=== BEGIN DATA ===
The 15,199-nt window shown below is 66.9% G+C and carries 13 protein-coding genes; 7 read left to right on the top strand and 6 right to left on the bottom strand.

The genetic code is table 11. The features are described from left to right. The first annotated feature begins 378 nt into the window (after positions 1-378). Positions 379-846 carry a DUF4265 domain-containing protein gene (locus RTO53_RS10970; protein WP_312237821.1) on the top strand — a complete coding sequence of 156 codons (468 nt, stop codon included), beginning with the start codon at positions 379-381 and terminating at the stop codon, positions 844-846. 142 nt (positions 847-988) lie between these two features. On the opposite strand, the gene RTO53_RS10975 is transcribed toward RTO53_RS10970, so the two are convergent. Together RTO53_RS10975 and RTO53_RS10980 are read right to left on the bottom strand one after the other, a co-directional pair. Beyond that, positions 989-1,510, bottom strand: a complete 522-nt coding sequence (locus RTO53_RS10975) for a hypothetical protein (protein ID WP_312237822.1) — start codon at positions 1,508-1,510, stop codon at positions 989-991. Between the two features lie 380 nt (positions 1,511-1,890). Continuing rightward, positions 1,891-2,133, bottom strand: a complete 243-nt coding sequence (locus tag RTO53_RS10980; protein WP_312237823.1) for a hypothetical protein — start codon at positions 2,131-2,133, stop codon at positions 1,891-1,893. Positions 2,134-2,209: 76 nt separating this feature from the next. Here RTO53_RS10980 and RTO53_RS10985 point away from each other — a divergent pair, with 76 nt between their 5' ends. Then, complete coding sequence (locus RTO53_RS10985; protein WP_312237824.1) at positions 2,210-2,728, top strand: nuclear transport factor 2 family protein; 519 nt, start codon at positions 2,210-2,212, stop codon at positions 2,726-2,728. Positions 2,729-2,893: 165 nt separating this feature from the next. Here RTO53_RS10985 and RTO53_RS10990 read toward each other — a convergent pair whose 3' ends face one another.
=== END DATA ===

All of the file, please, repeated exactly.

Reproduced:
The 15,199-nt window shown below is 66.9% G+C and carries 13 protein-coding genes; 7 read left to right on the top strand and 6 right to left on the bottom strand.

The genetic code is table 11. The features are described from left to right. The first annotated feature begins 378 nt into the window (after positions 1-378). Positions 379-846 carry a DUF4265 domain-containing protein gene (locus RTO53_RS10970; protein WP_312237821.1) on the top strand — a complete coding sequence of 156 codons (468 nt, stop codon included), beginning with the start codon at positions 379-381 and terminating at the stop codon, positions 844-846. 142 nt (positions 847-988) lie between these two features. On the opposite strand, the gene RTO53_RS10975 is transcribed toward RTO53_RS10970, so the two are convergent. Together RTO53_RS10975 and RTO53_RS10980 are read right to left on the bottom strand one after the other, a co-directional pair. Beyond that, positions 989-1,510, bottom strand: a complete 522-nt coding sequence (locus RTO53_RS10975) for a hypothetical protein (protein ID WP_312237822.1) — start codon at positions 1,508-1,510, stop codon at positions 989-991. Between the two features lie 380 nt (positions 1,511-1,890). Continuing rightward, positions 1,891-2,133, bottom strand: a complete 243-nt coding sequence (locus tag RTO53_RS10980; protein WP_312237823.1) for a hypothetical protein — start codon at positions 2,131-2,133, stop codon at positions 1,891-1,893. Positions 2,134-2,209: 76 nt separating this feature from the next. Here RTO53_RS10980 and RTO53_RS10985 point away from each other — a divergent pair, with 76 nt between their 5' ends. Then, complete coding sequence (locus RTO53_RS10985; protein WP_312237824.1) at positions 2,210-2,728, top strand: nuclear transport factor 2 family protein; 519 nt, start codon at positions 2,210-2,212, stop codon at positions 2,726-2,728. Positions 2,729-2,893: 165 nt separating this feature from the next. Here RTO53_RS10985 and RTO53_RS10990 read toward each other — a convergent pair whose 3' ends face one another.